Pride and Prejudice, Jane Austen

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Pride and Prejudice, Jane Austen, Penguin Classics, 1997 (c1813), ISBN 9780140434262, 336pp.

I am ashamed to admit it, but, yes, I have been reading for over 25 years and this is the very first time that I have ever read Jane Austen. None of her novels were required in high school, no literature class that I took in college used any as a text, and I had never thought to pursue her for sheer entertainment. It is quite sad, actually, for I find Austen much more accessible than some of the classic that I did have to wade through, including Wuthering Heights and The Scarlet Letter. Austen has recently seen a resurgence in popularity, likely due to the recent BBC and Hollywood adaptations of her books, including the Emma Thompson vehicle Sense and Sensibility.

Pride and Prejudice was Austen’s second novel, following the success of Sense and Sensibility. Its original title was–and I’m not making this up a la Dave Barry–First Impressions. To my taste, this would have been a much more apt title, but it had been used by another author before Austen could get this book in print. The story is about the five Bennet sisters, who, while not orphaned or penniless, have few choices as to husbands because their father’s estate is entailed on a male heir, and they have no brother. The father seems to have resigned them to their fate, but their mother wastes no opportunity to arrange a good match for her daughters. The two oldest–Jane and Elizabeth–are level-headed and quite understand the position that they are in, but the youngest three are flirtatious and giddy, a bad combination in winning society’s eye. Disasters ensue when eligible bachelors Mr. Bingley and Mr. Darcy come to town, as well as the officers of the —shire regiment.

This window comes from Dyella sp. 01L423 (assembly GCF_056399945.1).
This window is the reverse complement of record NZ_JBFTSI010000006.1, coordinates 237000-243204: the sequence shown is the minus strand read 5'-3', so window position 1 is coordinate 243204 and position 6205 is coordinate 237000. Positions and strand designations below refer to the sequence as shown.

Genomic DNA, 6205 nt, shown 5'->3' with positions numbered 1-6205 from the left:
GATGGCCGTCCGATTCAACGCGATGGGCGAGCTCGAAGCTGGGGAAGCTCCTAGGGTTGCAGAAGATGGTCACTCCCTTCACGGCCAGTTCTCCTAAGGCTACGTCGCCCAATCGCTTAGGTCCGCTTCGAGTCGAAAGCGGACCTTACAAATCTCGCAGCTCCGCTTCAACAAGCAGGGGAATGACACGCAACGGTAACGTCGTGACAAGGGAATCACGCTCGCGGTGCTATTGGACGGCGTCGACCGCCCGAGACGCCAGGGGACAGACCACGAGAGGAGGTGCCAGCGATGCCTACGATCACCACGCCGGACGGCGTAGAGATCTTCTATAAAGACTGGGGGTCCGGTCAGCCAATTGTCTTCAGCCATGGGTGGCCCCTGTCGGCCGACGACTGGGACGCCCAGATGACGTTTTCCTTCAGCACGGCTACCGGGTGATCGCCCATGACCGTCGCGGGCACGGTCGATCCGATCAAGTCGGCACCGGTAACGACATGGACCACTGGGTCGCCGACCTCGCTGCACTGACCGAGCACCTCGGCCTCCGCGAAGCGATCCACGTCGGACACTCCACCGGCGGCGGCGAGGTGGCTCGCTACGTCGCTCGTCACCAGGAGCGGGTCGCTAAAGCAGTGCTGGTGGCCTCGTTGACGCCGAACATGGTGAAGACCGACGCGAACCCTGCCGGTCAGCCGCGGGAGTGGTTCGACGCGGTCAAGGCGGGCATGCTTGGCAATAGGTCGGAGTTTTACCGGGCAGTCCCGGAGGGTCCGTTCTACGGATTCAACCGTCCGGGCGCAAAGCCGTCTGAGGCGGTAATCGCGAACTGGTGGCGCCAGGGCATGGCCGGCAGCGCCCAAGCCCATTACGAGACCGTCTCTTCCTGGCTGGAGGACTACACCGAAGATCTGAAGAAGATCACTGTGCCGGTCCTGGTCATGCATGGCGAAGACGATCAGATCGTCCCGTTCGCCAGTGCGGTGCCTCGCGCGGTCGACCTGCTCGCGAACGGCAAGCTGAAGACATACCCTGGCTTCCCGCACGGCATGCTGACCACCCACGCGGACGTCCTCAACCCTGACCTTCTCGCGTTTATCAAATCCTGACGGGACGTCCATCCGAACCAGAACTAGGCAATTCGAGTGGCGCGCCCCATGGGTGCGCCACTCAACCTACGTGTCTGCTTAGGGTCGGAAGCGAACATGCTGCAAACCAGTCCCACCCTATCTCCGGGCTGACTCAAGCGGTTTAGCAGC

The reason First Impressions would have been a better title is that each character–not just the main two, Elizabeth and Mr. Darcy–is constantly assuming things about other characters based on their initial reception of them. Mr. Darcy, in the country, is too proud to dance with any of the young women because of his mistaken impression that they are all declasse; Elizabeth forms her prejudices about Mr. Darcy because of her first meeting with him and this dance snub. The townsfolk think the best of Mr. Wickham because his first impression on everyone is quite favorable. And on and on and on.

Very interesting, but it goes on forever, as the characters can never be quite direct given the mores of the time. That does not mean that they can not be insulting, as a particularly vicious exchange between Lady Catherine and Elizabeth shows. I’m glad that I have now broken my Austen fast, but I think that I can wait awhile before digesting any more.

[Finished January 1999]

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